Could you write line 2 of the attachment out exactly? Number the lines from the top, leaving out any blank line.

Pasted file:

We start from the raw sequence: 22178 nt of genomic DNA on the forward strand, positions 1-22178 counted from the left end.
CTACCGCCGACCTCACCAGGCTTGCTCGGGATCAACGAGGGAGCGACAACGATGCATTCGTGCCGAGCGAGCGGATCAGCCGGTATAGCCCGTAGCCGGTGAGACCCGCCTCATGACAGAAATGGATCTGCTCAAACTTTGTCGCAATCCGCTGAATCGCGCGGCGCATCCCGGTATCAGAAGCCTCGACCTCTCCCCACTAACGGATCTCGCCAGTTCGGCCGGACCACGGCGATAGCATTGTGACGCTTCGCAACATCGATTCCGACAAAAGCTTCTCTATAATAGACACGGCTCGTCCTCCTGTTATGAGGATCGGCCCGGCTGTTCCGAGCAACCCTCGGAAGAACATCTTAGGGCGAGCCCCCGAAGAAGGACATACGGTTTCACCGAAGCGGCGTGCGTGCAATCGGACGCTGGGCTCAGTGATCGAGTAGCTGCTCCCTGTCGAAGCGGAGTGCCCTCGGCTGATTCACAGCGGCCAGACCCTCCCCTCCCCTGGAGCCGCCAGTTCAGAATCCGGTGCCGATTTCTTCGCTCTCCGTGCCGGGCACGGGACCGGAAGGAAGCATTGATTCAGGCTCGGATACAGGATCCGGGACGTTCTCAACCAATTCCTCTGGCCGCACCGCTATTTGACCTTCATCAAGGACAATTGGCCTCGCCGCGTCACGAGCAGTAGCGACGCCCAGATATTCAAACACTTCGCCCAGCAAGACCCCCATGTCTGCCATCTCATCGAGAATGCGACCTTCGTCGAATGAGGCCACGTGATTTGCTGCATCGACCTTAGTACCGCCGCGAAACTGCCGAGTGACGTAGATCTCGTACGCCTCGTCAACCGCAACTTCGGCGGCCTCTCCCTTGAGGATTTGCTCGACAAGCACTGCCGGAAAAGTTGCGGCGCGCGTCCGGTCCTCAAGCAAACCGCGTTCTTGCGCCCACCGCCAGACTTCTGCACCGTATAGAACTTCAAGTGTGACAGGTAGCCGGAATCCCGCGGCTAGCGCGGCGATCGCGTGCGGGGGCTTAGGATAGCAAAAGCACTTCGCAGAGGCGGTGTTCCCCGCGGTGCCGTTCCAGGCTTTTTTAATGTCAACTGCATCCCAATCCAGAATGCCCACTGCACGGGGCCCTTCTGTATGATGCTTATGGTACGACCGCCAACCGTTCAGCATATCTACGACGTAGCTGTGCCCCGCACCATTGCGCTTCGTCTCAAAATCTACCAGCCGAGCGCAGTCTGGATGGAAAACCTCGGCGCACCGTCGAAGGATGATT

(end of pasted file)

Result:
CTACCGCCGACCTCACCAGGCTTGCTCGGGATCAACGAGGGAGCGACAACGATGCATTCGTGCCGAGCGAGCGGATCAGCCGGTATAGCCCGTAGCCGGTGAGACCCGCCTCATGACAGAAATGGATCTGCTCAAACTTTGTCGCAATCCGCTGAATCGCGCGGCGCATCCCGGTATCAGAAGCCTCGACCTCTCCCCACTAACGGATCTCGCCAGTTCGGCCGGACCACGGCGATAGCATTGTGACGCTTCGCAACATCGATTCCGACAAAAGCTTCTCTATAATAGACACGGCTCGTCCTCCTGTTATGAGGATCGGCCCGGCTGTTCCGAGCAACCCTCGGAAGAACATCTTAGGGCGAGCCCCCGAAGAAGGACATACGGTTTCACCGAAGCGGCGTGCGTGCAATCGGACGCTGGGCTCAGTGATCGAGTAGCTGCTCCCTGTCGAAGCGGAGTGCCCTCGGCTGATTCACAGCGGCCAGACCCTCCCCTCCCCTGGAGCCGCCAGTTCAGAATCCGGTGCCGATTTCTTCGCTCTCCGTGCCGGGCACGGGACCGGAAGGAAGCATTGATTCAGGCTCGGATACAGGATCCGGGACGTTCTCAACCAATTCCTCTGGCCGCACCGCTATTTGACCTTCATCAAGGACAATTGGCCTCGCCGCGTCACGAGCAGTAGCGACGCCCAGATATTCAAACACTTCGCCCAGCAAGACCCCCATGTCTGCCATCTCATCGAGAATGCGACCTTCGTCGAATGAGGCCACGTGATTTGCTGCATCGACCTTAGTACCGCCGCGAAACTGCCGAGTGACGTAGATCTCGTACGCCTCGTCAACCGCAACTTCGGCGGCCTCTCCCTTGAGGATTTGCTCGACAAGCACTGCCGGAAAAGTTGCGGCGCGCGTCCGGTCCTCAAGCAAACCGCGTTCTTGCGCCCACCGCCAGACTTCTGCACCGTATAGAACTTCAAGTGTGACAGGTAGCCGGAATCCCGCGGCTAGCGCGGCGATCGCGTGCGGGGGCTTAGGATAGCAAAAGCACTTCGCAGAGGCGGTGTTCCCCGCGGTGCCGTTCCAGGCTTTTTTAATGTCAACTGCATCCCAATCCAGAATGCCCACTGCACGGGGCCCTTCTGTATGATGCTTATGGTACGACCGCCAACCGTTCAGCATATCTACGACGTAGCTGTGCCCCGCACCATTGCGCTTCGTCTCAAAATCTACCAGCCGAGCGCAGTCTGGATGGAAAACCTCGGCGCACCGTCGAAGGATGATT